MARTIN FERGUSON: The Budget reflects the nature of the times. It is solid and focused. In the lead-up to the Budget, the real issues were jobs, in association with ensuring that the whole community, not just the Government, give special assistance to the disadvantaged. To my way of thinking, the Government has delivered and delivered in a big way with respect to its priorities.

JOURNALIST: Will we see enough provision for the $6.5 billion provided in the white paper?

MARTIN FERGUSON: Well, clearly, that's what the Budget is about.

JOURNALIST: What are the down sides?

MARTIN FERGUSON: Well, I think there is going to be a major debate within the labour movement about the question of further privatisation, but I think we are capable of handling that debate in a constructive way in the lead-up to the Labor Party's national conference, later this year.

PAUL LYNEHAM: Well, now joining us - his first Budget out of the way - Treasurer Ralph Willis, welcome.

RALPH WILLIS: Thank you, Paul.

PAUL LYNEHAM: Well, at first glance, it looks like you've gone into the rabbit-out-of-the-hat business. No new taxes; you're paying off the deficit faster; you've got some big spending items there - health. I mean, is this Paul Keating or Ralph Willis?

RALPH WILLIS: Just a good Budget.

PAUL LYNEHAM: But come on, how do you appear to square the circle like this? Tell us about the way .. the journey through the Budget.

RALPH WILLIS: Well, apart from the Working Nation statement expenditures, everything else is fully offset by expenditure savings or some revenue increases, and there are some of those, but without increasing tax rates. For the Working Nation expenditures, that's offset essentially by the additional revenues from growth. And through the period of the next four years, we will produce a better outcome in terms of deficit reduction than we were forecasting that we would do last year.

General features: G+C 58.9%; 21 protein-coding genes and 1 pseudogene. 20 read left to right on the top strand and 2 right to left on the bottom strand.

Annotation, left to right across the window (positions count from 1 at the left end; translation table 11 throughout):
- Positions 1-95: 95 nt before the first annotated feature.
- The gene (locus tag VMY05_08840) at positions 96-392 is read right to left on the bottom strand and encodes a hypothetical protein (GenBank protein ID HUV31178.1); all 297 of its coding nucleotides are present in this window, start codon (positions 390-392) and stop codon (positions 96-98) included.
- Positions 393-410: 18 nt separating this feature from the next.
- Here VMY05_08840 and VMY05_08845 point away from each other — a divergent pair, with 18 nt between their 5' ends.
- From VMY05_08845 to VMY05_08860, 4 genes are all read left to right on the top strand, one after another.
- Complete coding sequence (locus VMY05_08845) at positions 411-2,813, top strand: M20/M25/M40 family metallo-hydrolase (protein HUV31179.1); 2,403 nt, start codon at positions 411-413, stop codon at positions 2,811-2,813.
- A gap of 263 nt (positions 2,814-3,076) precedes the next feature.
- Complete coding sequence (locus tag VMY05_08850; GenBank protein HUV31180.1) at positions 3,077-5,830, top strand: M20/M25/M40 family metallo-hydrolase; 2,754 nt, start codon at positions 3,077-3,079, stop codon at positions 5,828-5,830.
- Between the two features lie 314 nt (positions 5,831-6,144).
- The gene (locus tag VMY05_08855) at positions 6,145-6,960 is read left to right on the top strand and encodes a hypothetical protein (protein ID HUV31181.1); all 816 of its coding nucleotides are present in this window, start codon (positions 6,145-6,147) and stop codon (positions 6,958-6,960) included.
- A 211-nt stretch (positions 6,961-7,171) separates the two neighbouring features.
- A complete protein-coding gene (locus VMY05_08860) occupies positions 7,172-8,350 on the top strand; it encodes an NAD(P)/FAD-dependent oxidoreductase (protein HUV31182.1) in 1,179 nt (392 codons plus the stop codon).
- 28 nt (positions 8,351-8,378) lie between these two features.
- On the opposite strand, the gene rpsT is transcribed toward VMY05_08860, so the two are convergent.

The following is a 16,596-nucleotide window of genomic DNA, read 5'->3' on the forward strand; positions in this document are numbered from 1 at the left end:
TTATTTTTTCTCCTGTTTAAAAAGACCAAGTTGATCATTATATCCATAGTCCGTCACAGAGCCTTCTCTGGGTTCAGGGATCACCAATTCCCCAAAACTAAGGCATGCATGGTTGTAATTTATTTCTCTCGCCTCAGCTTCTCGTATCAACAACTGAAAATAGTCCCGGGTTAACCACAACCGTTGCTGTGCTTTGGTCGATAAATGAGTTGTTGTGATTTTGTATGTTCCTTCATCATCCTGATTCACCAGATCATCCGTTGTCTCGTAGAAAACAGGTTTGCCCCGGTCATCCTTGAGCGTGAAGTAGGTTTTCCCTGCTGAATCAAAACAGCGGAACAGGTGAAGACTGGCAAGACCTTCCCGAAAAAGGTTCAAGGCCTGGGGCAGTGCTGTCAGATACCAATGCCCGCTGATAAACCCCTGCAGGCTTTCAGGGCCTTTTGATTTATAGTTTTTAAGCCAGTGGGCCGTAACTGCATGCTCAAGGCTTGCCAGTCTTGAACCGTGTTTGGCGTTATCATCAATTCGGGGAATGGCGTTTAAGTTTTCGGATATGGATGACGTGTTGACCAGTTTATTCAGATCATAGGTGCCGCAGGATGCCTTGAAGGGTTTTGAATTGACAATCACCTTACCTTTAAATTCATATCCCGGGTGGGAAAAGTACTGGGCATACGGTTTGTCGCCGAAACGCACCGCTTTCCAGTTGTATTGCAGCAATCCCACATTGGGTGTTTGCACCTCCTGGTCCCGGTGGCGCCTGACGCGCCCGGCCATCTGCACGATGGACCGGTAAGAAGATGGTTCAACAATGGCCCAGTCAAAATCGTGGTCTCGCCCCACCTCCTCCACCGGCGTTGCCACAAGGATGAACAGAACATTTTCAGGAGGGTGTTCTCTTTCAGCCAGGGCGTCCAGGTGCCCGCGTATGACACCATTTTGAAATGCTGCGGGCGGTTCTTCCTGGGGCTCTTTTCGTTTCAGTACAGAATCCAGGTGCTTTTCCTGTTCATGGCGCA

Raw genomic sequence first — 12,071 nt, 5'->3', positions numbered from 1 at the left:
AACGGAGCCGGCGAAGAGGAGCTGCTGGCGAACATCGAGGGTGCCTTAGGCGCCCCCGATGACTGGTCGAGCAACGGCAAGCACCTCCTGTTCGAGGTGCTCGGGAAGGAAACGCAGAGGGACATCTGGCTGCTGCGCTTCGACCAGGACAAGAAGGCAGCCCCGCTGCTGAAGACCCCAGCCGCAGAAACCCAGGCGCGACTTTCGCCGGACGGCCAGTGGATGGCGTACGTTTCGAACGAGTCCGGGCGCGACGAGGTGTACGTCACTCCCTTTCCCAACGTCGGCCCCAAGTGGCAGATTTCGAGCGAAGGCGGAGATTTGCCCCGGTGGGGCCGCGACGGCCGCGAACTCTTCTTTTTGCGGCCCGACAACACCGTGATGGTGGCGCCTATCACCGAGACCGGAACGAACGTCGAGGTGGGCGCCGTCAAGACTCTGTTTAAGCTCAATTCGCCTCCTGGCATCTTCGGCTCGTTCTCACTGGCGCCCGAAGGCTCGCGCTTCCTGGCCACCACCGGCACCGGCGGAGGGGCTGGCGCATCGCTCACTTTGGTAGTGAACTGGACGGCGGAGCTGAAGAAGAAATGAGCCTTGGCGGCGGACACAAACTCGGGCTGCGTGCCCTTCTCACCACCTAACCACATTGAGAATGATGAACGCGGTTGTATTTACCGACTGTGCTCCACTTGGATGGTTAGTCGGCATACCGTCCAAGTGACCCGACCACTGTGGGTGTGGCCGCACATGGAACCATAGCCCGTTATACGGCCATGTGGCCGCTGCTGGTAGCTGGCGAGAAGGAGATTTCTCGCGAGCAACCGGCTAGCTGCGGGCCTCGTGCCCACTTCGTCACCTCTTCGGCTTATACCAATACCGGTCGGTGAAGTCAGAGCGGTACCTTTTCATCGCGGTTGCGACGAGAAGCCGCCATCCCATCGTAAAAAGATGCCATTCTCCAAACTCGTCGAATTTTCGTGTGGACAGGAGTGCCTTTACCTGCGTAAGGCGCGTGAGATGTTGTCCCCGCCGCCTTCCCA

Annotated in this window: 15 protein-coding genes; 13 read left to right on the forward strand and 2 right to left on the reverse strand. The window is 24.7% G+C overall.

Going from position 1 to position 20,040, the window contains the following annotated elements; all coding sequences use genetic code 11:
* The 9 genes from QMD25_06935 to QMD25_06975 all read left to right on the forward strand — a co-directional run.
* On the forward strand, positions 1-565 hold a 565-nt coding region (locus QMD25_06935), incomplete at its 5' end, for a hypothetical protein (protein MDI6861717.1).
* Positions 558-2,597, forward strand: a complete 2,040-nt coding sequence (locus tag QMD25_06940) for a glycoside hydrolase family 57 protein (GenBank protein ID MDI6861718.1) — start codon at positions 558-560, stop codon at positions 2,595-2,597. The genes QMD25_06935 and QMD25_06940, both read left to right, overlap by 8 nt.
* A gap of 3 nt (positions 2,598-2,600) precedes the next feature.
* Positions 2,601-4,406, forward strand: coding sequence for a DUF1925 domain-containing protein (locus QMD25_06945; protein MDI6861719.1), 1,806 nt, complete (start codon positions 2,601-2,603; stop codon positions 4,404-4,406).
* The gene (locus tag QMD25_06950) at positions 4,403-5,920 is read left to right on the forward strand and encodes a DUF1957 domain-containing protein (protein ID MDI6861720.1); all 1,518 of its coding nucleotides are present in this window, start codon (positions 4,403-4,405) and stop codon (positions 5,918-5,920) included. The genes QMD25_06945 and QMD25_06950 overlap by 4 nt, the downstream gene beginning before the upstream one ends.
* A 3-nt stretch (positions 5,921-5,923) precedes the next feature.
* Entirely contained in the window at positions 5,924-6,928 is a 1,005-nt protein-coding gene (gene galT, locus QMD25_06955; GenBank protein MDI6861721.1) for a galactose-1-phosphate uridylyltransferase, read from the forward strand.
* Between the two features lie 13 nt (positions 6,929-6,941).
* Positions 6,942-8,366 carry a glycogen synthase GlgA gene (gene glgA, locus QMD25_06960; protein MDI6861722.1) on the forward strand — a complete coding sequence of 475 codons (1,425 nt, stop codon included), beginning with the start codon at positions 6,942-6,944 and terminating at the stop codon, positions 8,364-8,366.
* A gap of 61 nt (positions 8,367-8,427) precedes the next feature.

PAUL LYNEHAM: Now that's your big message to the financial markets, isn't it? You promised to keep paying off that bank card.

RALPH WILLIS: Absolutely, that we would get the deficit right down to around one per cent of GDP. In fact, we're now forecasting it'll be down to less than one per cent - 0.9 per cent of GDP. Last year, we were saying 1.2 per cent. So that's a further improvement. And the year after that, 1997-98, down to 0.4 per cent - clearly approaching balance, and we'd expect a move into surplus later after that.

PAUL LYNEHAM: But how much creative accounting is there?

RALPH WILLIS: None.

PAUL LYNEHAM: I mean, the Shadow Treasurer, for example, says he doesn't believe your tighter tax compliance to $300 million. He says this is just a fiddle.

RALPH WILLIS: Well, the Tax Commissioner assures me that it's absolutely real. So, I mean, Mr Downer needs to, I think, have a chat with the Tax Commissioner who assures me that this is - and it's his idea, not mine - that he can deploy resources in this way and raise an additional $300 million of taxes which are collectable under current laws. This is not involving .. applying any new tax regime or anything, just simply taxes that are collectable, but otherwise wouldn't be collected.

PAUL LYNEHAM: Well, if they're there, why didn't you do it last year or the year before?

RALPH WILLIS: Well, it's a matter of having the resources to chase them up, and with the additional resources you can do that.

PAUL LYNEHAM: And the asset sales - you really can do that float of Qantas next financial year?

RALPH WILLIS: Well, yes. I mean, that's been projected for some time. You know, that's not something new. We haven't just suddenly sprung that. I mean, that's been around for a while as something that we were going to do.

PAUL LYNEHAM: Yes, but you've put it off. The economy has looked a bit flat.

RALPH WILLIS: Well, we put it off because the circumstances in the markets weren't propitious. Now, I think, there's every reason to believe with a buoyant economy in '94-5 it'll be a very good time to float Qantas.

PAUL LYNEHAM: And the AIDC?

RALPH WILLIS: Well, similarly with the AIDC.

PAUL LYNEHAM: And no problems at the ALP National Conference in September with the Left?

RALPH WILLIS: Well, there's clearly going to be a debate in the party about asset sales - that doesn't involve Qantas, which is already okay, but for AIDC and the airports, there will certainly be some discussion at the next Federal conference in September, but it's not a debate that the Government expects to lose.

PAUL LYNEHAM: The Shadow Treasurer says it's dreadful to think that you're selling off the family silver to pay for day-to-day recurrent spending.